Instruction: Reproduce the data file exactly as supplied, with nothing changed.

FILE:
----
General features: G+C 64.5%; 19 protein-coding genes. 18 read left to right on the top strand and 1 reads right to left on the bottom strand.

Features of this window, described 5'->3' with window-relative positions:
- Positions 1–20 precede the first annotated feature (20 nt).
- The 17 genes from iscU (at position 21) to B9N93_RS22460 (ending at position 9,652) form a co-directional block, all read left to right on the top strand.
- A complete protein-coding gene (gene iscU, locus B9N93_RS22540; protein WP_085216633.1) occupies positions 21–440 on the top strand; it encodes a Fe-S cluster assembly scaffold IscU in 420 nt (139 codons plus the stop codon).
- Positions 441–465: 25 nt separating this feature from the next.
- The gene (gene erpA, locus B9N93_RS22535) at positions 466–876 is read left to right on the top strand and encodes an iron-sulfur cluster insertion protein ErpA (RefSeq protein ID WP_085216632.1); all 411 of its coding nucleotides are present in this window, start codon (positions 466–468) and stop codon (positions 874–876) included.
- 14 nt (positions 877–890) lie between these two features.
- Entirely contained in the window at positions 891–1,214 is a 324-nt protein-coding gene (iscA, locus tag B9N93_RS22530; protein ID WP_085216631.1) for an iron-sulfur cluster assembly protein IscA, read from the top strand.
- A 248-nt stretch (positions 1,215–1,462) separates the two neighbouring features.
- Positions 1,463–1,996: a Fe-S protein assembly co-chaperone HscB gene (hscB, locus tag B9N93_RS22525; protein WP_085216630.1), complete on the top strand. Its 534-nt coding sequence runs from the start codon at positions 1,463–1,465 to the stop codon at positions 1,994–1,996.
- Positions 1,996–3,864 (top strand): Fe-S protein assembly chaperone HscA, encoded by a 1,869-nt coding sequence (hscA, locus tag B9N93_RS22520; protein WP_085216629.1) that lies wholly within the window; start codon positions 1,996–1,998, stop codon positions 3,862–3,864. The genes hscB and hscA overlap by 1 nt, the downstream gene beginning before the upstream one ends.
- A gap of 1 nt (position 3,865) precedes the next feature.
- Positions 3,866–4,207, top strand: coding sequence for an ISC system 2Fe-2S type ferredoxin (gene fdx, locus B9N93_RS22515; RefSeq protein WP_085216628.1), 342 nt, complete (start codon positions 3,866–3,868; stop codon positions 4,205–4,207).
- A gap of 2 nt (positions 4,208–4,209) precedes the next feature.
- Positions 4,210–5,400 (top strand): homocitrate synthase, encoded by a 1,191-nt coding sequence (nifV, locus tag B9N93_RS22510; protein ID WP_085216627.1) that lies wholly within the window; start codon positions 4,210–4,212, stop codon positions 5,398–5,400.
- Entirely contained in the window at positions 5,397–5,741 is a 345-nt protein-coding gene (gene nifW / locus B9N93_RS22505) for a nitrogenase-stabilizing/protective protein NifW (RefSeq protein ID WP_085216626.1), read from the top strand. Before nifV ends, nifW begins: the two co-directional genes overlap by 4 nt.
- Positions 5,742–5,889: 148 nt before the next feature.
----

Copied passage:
General features: G+C 64.5%; 19 protein-coding genes. 18 read left to right on the top strand and 1 reads right to left on the bottom strand.

Features of this window, described 5'->3' with window-relative positions:
- Positions 1–20 precede the first annotated feature (20 nt).
- The 17 genes from iscU (at position 21) to B9N93_RS22460 (ending at position 9,652) form a co-directional block, all read left to right on the top strand.
- A complete protein-coding gene (gene iscU, locus B9N93_RS22540; protein WP_085216633.1) occupies positions 21–440 on the top strand; it encodes a Fe-S cluster assembly scaffold IscU in 420 nt (139 codons plus the stop codon).
- Positions 441–465: 25 nt separating this feature from the next.
- The gene (gene erpA, locus B9N93_RS22535) at positions 466–876 is read left to right on the top strand and encodes an iron-sulfur cluster insertion protein ErpA (RefSeq protein ID WP_085216632.1); all 411 of its coding nucleotides are present in this window, start codon (positions 466–468) and stop codon (positions 874–876) included.
- 14 nt (positions 877–890) lie between these two features.
- Entirely contained in the window at positions 891–1,214 is a 324-nt protein-coding gene (iscA, locus tag B9N93_RS22530; protein ID WP_085216631.1) for an iron-sulfur cluster assembly protein IscA, read from the top strand.
- A 248-nt stretch (positions 1,215–1,462) separates the two neighbouring features.
- Positions 1,463–1,996: a Fe-S protein assembly co-chaperone HscB gene (hscB, locus tag B9N93_RS22525; protein WP_085216630.1), complete on the top strand. Its 534-nt coding sequence runs from the start codon at positions 1,463–1,465 to the stop codon at positions 1,994–1,996.
- Positions 1,996–3,864 (top strand): Fe-S protein assembly chaperone HscA, encoded by a 1,869-nt coding sequence (hscA, locus tag B9N93_RS22520; protein WP_085216629.1) that lies wholly within the window; start codon positions 1,996–1,998, stop codon positions 3,862–3,864. The genes hscB and hscA overlap by 1 nt, the downstream gene beginning before the upstream one ends.
- A gap of 1 nt (position 3,865) precedes the next feature.
- Positions 3,866–4,207, top strand: coding sequence for an ISC system 2Fe-2S type ferredoxin (gene fdx, locus B9N93_RS22515; RefSeq protein WP_085216628.1), 342 nt, complete (start codon positions 3,866–3,868; stop codon positions 4,205–4,207).
- A gap of 2 nt (positions 4,208–4,209) precedes the next feature.
- Positions 4,210–5,400 (top strand): homocitrate synthase, encoded by a 1,191-nt coding sequence (nifV, locus tag B9N93_RS22510; protein ID WP_085216627.1) that lies wholly within the window; start codon positions 4,210–4,212, stop codon positions 5,398–5,400.
- Entirely contained in the window at positions 5,397–5,741 is a 345-nt protein-coding gene (gene nifW / locus B9N93_RS22505) for a nitrogenase-stabilizing/protective protein NifW (RefSeq protein ID WP_085216626.1), read from the top strand. Before nifV ends, nifW begins: the two co-directional genes overlap by 4 nt.
- Positions 5,742–5,889: 148 nt before the next feature.